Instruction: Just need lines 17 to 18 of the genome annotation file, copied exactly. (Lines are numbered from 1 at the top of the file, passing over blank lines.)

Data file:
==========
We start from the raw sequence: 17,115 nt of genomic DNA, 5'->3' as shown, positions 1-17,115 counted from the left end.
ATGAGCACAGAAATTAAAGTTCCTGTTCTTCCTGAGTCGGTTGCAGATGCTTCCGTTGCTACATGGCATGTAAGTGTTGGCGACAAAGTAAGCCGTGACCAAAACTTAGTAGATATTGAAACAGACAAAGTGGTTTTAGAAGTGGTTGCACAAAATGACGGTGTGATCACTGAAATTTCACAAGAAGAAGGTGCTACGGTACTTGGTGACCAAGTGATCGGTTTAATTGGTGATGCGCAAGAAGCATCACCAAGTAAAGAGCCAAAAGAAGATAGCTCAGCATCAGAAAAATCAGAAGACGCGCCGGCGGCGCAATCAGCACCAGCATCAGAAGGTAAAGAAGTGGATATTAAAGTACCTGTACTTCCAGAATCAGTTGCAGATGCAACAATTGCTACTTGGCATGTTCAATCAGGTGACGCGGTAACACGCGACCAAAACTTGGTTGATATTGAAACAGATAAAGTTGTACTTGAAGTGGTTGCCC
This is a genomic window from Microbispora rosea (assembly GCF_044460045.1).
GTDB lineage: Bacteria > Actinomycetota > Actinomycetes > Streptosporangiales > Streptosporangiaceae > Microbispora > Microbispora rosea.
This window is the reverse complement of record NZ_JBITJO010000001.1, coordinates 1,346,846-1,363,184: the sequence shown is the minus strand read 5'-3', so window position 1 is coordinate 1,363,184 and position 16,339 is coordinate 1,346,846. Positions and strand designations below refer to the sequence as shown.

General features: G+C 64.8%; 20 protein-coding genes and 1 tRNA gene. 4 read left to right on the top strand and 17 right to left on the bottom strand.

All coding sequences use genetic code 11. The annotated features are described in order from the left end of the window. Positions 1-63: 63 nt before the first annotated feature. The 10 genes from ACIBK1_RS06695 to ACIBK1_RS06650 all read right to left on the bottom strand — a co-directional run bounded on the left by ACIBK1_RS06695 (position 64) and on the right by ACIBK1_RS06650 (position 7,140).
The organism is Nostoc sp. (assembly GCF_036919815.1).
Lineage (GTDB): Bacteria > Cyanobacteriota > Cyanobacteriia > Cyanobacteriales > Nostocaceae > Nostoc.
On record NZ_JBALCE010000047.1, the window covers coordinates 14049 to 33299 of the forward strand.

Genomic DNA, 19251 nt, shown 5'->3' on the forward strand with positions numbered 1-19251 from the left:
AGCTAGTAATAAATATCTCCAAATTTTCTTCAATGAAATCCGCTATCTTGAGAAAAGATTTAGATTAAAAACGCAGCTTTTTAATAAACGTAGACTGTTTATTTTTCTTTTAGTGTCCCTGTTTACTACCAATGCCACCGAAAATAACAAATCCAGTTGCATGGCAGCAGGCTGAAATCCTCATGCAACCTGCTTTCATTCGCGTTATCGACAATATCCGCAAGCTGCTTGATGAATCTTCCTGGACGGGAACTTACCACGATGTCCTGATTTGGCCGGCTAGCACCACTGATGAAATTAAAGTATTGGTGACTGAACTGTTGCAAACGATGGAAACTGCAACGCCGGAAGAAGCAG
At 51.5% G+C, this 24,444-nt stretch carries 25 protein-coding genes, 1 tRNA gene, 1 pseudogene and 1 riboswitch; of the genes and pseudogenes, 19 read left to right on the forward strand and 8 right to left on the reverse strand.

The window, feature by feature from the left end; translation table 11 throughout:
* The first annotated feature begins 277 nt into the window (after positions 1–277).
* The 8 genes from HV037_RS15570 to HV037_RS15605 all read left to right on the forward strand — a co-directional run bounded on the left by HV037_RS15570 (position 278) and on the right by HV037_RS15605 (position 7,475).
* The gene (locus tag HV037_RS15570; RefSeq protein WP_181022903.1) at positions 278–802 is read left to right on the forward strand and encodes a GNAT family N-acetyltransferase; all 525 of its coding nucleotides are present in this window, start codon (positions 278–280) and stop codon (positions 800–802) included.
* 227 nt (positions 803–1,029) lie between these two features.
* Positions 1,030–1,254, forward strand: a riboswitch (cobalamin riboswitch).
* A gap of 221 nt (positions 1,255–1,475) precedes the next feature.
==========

* The gene (locus tag HV037_RS15570; RefSeq protein WP_181022903.1) at positions 278–802 is read left to right on the forward strand and encodes a GNAT family N-acetyltransferase; all 525 of its coding nucleotides are present in this window, start codon (positions 278–280) and stop codon (positions 800–802) included.
* 227 nt (positions 803–1,029) lie between these two features.